She rummaged around her paint shelf for the stain she'd used so inexpertly eight years ago on the garden furniture. Was it still there? She'd recently purged the basement of truckloads of detritus accumulated over the years. Much of it, including many old cans of paint, was recycled at various points around the city. Could she, in a moment of zeal, have tossed that stain too?
She'd obviously had a moment of clarity when assessing that particular can because there it was, nearly full but badly separated after years of stagnation. She wondered if stain could go bad like mayonnaise but since the furniture was old anyway there was little risk. All it probably needed was a good shake and a stir.
It was a nice day with little chance of rain, perfect for the task if she could manage to concentrate long enough to accomplish anything. He had been particularly restless lately so there were no guarantees but since it was a long holiday weekend with no respite in sight, she had to find something to do to stay sane. She ushered him outside and settled him into his reclining deck chair, hoping he'd nod off in the sunshine.
The chairs were rough old things acquired for free from neighbours. They had been badly weathered but she had smoothed out the wood and applied a stain to hide the age spots. It was time for a face lift again, a good focus for a quiet, lonely Sunday afternoon.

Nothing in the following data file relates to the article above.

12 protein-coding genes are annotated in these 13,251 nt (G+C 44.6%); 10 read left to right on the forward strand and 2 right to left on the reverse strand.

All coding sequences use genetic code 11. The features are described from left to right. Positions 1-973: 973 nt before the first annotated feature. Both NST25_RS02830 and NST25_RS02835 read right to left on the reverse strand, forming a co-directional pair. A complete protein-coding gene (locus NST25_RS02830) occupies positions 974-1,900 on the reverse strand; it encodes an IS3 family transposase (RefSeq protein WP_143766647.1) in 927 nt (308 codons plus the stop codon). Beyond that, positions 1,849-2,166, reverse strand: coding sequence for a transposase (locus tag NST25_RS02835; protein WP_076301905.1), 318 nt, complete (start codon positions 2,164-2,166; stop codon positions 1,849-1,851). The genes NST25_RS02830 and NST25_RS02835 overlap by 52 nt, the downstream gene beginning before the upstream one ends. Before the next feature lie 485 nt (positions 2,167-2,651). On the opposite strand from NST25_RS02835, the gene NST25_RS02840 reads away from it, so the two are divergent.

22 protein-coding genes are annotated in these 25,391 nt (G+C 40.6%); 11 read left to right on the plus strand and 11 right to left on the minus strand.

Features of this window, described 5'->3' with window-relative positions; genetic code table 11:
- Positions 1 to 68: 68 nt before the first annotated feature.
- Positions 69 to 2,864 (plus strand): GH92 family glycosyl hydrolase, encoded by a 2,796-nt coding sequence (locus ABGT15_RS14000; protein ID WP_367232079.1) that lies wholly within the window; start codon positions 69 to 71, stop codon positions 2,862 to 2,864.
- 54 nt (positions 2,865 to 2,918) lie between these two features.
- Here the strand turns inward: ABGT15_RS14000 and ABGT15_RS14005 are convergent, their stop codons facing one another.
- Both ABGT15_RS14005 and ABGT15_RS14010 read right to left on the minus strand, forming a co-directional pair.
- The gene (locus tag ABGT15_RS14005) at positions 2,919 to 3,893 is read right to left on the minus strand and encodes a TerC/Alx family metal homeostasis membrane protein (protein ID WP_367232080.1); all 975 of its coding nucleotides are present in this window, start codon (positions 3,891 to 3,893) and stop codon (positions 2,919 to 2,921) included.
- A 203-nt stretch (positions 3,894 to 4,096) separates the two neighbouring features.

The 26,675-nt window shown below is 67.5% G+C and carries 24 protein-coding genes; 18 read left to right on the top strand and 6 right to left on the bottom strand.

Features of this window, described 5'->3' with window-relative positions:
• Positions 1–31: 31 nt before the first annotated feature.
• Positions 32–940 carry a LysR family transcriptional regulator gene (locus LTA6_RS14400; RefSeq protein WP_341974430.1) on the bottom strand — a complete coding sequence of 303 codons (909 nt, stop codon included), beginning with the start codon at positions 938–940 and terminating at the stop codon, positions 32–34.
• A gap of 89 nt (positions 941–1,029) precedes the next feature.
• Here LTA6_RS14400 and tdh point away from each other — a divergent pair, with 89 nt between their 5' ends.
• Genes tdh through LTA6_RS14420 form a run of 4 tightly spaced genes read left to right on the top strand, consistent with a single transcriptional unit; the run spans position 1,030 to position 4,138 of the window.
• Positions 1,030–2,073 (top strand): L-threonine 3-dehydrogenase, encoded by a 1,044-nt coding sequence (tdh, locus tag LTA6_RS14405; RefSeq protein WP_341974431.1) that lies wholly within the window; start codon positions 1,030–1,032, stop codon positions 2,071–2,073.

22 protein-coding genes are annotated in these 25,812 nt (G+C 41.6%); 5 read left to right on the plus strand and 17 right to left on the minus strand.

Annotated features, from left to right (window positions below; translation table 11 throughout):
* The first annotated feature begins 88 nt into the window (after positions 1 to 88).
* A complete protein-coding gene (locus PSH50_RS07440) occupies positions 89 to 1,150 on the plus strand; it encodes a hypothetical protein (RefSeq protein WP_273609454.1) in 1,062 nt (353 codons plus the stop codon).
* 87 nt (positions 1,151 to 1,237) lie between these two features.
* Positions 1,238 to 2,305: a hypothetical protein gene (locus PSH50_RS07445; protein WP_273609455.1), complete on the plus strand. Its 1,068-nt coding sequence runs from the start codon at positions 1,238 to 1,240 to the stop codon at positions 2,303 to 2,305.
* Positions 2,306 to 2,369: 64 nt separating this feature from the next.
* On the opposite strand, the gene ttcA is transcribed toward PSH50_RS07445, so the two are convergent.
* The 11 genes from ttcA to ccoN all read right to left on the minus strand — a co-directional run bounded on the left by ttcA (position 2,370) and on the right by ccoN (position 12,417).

He remained still for the duration of the sanding but started to stir as she pried open the paint can. She tried to ignore the restless rustling of medication taking effect. Bent over the chair, her back to him, she could envision the facial contortions that were beginning and the glimmer of madness that always accompanies the medications reaching full effect - a most dangerous combination of renewed physical agility and heightened dementia. That surge of energy must be a heady feeling for him after the nearly paralytic bradykinesia of the off times. A sense of superhuman strength, almost. She could see it in his eyes: I can do anything, they said, and she was always there to thwart him or "badger" him. That was the word he'd used the other day as she ran after him when he'd escaped to the road. She had tried to help him walk back when he could only manage half a step at a time before falling on the hard pavement. On that occasion, after the rebuke, she had left him alone and run back to fetch the car but, with her gone, he had miraculously picked himself up and jogged the very short distance home. It was getting difficult to know when to intervene with a man who could swing wildly from belligerent independence to panicky neediness in a matter of seconds.